Should the African Court and the ICC cooperate with a burden sharing approach or are there other ways to proceed in the pursuit of international justice?


The best way in which the two courts should cooperate in the pursuit of international justice should be a mix of complementarity, burden sharing approach and mutual reinforcing. The analysis of the statutes of the two courts shows that they have substantially different jurisdictions, much of which is not overlapping. For the jurisdictions that don’t overlap, the two courts should contribute to promoting accountability by ensuring that the broadest array of persons responsible for grave crimes can be prosecuted.

To the extent that the jurisdictions of the two courts overlap, burden sharing should prevail for two reasons. First, the ICC does not have the resources to pursue all cases over which it has jurisdiction. In this particular perspective, the ICC prosecutor has specifically encouraged regional initiatives aiming at prosecuting international crimes. Second, the existence of multiple fora provides victims with a choice of fora when their rights are violated.  This is important because the African Court or the ICC may have different advantages and constraints, leading victims to prefer one over another.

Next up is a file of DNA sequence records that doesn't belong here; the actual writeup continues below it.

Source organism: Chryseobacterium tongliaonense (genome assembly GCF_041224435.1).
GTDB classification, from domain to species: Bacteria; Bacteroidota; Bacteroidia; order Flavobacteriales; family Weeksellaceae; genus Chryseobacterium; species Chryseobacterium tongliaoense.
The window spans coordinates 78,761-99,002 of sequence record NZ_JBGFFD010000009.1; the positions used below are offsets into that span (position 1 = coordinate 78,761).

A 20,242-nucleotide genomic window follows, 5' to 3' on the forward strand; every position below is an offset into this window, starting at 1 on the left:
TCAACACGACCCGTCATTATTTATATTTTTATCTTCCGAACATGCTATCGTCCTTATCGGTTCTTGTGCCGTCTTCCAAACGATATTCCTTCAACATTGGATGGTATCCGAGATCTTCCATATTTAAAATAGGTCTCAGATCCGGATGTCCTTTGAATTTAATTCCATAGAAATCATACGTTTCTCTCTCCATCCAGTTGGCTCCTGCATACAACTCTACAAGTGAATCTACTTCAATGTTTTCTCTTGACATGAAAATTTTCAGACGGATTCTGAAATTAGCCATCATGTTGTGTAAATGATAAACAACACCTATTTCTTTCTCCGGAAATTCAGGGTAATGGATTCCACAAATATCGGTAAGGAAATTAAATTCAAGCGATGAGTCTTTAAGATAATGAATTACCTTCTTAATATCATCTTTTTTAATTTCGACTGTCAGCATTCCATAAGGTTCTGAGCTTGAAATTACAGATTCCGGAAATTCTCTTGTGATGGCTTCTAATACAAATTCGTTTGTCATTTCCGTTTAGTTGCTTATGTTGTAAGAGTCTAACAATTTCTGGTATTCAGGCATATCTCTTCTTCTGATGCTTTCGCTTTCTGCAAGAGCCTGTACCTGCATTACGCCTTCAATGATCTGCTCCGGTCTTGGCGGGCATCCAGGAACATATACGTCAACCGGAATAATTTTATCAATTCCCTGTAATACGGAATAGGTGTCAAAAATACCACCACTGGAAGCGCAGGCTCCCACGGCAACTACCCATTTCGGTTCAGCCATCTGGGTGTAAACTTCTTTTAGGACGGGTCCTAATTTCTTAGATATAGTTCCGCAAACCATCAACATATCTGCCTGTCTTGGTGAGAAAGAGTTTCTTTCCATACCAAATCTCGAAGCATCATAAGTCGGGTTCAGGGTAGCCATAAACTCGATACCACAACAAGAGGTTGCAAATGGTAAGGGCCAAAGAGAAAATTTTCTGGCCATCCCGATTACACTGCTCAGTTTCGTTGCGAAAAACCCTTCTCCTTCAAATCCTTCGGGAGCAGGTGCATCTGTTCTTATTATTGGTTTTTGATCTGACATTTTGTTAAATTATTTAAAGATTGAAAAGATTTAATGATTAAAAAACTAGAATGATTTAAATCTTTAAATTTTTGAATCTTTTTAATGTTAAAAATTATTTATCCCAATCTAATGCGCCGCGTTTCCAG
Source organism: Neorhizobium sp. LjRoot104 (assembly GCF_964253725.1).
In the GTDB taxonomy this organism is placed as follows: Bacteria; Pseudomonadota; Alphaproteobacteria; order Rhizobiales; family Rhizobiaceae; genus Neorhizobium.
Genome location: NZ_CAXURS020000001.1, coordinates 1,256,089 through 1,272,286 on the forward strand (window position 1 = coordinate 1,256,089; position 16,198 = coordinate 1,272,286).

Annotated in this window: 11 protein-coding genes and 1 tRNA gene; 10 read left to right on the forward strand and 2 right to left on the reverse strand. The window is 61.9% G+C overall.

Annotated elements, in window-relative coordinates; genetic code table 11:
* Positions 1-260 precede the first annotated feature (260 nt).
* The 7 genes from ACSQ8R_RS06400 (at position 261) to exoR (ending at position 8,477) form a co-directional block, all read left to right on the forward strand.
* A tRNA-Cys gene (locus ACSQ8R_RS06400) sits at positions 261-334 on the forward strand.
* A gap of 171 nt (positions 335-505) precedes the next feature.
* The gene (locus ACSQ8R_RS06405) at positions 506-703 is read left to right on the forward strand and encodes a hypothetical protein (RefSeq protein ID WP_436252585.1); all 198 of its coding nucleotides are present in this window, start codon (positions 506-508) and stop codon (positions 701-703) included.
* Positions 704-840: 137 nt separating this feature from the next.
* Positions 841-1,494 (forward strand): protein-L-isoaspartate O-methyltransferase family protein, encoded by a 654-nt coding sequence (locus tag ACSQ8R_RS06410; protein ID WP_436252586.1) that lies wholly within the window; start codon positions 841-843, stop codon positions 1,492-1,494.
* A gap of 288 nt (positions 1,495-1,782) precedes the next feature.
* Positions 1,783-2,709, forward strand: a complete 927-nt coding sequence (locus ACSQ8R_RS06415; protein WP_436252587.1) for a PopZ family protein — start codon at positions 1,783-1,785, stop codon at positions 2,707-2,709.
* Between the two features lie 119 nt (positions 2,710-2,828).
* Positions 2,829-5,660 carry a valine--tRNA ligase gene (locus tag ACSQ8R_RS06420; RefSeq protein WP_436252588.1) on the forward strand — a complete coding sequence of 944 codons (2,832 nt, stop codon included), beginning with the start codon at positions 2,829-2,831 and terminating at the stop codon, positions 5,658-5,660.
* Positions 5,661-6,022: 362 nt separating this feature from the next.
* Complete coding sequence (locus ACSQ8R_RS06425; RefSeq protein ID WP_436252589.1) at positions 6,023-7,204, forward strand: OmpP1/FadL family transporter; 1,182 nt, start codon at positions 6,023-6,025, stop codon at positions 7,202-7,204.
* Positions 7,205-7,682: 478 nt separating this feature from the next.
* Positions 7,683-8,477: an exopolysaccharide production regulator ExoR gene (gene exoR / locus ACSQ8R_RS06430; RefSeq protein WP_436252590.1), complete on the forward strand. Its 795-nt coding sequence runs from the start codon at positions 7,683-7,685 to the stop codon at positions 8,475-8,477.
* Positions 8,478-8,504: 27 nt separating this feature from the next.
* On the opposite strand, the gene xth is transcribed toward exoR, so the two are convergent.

With regard to mutual reinforcing, the work of the two courts should contribute to the development of international jurisprudence.  International and regional bodies frequently cite the decisions of other jurisdictions that already have considered similar issues, drawing on their experience and insight. The African Court and the ICC should be expected to mutually reinforce through a harmonious development of international criminal law jurisprudence. In addition, because the African Court will be the first supra-national court vested with jurisdiction over certain crimes, such as unconstitutional changes of government, piracy and corruption or jurisdiction over corporations, it will have an opportunity to develop jurisprudence in these areas that other courts, including the ICC, might later find useful.